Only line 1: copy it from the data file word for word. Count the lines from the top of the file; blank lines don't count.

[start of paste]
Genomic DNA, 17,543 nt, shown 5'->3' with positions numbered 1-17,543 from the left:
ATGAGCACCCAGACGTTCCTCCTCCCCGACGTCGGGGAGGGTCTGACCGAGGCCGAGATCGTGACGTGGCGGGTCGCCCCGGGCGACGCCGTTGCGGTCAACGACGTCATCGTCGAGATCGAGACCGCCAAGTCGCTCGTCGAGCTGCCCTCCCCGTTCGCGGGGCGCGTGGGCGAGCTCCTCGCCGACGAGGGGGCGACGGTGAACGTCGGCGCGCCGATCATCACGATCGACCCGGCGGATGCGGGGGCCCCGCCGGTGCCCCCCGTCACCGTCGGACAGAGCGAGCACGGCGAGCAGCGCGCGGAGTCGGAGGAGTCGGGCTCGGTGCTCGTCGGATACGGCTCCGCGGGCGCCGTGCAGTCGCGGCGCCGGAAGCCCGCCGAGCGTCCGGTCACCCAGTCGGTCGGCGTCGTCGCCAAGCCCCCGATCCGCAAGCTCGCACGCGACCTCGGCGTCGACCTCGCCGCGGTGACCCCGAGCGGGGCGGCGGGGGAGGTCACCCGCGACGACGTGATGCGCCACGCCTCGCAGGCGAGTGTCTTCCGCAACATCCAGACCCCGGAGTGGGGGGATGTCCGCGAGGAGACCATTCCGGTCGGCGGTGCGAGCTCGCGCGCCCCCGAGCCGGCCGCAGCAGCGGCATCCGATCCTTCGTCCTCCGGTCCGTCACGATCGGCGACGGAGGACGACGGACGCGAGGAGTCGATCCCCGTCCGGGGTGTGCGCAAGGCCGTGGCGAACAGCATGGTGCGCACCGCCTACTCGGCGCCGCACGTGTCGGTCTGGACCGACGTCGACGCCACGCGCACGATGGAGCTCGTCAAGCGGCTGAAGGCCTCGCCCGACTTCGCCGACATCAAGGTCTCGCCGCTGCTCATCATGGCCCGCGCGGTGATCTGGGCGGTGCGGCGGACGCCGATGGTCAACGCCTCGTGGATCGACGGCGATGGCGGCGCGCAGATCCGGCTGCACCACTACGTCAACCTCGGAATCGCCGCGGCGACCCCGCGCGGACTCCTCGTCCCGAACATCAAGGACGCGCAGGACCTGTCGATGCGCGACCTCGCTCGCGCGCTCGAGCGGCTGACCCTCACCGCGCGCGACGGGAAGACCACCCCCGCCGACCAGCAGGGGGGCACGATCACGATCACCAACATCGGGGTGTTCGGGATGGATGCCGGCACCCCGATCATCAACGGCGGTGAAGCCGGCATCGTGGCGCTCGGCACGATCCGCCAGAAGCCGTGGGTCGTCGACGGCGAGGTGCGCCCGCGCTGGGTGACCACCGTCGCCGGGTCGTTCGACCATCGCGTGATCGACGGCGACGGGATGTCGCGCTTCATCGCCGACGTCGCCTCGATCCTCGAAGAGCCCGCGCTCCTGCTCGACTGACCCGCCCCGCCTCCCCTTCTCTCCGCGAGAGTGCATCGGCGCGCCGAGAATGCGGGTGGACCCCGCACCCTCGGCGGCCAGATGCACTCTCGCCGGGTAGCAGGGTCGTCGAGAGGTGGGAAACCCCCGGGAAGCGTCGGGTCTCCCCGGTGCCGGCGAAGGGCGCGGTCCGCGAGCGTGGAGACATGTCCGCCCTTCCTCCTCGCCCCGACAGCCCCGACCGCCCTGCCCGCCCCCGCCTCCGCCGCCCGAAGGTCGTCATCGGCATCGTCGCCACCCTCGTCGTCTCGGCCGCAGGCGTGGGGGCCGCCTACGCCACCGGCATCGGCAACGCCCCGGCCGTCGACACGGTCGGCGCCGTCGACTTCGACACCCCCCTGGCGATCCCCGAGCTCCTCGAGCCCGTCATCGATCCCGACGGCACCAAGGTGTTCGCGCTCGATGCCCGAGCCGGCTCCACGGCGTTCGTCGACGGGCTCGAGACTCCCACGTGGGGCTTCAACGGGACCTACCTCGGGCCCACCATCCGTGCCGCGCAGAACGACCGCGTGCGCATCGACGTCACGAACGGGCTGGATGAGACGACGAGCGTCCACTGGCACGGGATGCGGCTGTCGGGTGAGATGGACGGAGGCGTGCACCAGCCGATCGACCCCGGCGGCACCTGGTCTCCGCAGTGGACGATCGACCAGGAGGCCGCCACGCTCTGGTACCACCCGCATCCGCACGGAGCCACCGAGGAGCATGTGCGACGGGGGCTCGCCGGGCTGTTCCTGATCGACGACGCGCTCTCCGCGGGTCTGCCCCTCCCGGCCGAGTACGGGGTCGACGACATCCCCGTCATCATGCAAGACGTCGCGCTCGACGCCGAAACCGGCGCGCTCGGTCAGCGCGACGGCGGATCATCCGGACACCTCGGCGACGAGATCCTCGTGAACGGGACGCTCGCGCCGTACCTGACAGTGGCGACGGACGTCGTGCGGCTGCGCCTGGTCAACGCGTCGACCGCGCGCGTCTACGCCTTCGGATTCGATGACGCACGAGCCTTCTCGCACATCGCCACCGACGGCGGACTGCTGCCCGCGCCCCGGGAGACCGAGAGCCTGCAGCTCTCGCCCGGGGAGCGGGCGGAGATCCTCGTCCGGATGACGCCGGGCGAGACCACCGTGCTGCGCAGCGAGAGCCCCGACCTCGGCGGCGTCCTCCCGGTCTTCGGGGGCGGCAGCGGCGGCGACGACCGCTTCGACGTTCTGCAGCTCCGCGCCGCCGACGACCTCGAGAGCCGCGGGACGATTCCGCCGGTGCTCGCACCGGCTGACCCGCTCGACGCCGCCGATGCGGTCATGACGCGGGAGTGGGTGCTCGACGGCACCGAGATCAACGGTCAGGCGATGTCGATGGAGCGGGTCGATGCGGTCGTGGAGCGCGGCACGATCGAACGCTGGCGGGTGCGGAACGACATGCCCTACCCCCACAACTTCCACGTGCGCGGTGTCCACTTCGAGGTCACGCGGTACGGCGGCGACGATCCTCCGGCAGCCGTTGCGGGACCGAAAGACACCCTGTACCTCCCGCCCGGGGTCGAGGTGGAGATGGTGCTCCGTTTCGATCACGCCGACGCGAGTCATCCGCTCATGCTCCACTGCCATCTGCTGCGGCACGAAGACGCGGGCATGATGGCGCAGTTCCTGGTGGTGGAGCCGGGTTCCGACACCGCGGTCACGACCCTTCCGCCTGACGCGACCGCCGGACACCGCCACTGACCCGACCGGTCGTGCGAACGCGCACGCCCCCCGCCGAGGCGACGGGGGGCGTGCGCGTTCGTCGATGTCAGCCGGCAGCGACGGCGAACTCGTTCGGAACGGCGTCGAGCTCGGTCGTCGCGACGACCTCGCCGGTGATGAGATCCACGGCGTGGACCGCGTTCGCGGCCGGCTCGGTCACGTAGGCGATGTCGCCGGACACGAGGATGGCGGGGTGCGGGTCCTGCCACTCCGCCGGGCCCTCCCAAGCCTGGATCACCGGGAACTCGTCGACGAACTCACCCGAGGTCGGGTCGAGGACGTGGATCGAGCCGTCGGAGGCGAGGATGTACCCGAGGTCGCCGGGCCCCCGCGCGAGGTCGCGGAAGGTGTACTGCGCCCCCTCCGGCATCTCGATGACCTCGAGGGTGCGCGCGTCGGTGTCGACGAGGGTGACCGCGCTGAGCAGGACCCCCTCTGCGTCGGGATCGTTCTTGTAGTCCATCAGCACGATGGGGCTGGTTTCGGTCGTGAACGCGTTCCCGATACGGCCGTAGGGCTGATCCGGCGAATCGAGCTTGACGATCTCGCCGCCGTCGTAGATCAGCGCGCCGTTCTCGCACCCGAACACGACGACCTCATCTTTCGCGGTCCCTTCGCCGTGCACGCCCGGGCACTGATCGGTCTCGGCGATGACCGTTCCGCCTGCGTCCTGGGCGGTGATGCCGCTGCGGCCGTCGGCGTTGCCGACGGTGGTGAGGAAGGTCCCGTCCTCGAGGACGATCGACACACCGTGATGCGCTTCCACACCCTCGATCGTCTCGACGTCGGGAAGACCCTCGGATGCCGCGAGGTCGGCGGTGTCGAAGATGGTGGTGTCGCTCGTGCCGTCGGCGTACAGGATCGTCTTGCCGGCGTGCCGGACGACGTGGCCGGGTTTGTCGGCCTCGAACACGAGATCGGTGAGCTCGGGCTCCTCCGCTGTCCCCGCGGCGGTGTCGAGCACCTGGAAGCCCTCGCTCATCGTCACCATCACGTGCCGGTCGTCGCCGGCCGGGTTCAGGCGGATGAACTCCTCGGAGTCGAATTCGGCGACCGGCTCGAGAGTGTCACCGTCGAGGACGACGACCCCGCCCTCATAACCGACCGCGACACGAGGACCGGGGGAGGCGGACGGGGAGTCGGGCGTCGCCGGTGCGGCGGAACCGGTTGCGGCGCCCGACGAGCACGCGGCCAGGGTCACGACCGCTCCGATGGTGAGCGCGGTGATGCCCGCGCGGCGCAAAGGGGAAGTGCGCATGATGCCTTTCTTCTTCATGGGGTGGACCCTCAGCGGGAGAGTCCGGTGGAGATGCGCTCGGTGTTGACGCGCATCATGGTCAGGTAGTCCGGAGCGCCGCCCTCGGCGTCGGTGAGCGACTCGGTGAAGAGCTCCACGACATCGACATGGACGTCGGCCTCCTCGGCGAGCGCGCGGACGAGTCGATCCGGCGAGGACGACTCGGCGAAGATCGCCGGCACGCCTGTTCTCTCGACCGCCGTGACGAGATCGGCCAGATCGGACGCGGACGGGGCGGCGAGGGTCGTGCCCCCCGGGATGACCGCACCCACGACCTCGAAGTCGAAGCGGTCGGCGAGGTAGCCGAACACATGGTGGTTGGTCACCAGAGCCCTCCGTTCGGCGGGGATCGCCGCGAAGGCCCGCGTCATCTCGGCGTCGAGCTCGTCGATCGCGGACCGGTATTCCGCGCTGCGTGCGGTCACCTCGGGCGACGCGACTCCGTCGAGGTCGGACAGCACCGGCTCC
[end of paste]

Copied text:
Genomic DNA, 17,543 nt, shown 5'->3' with positions numbered 1-17,543 from the left: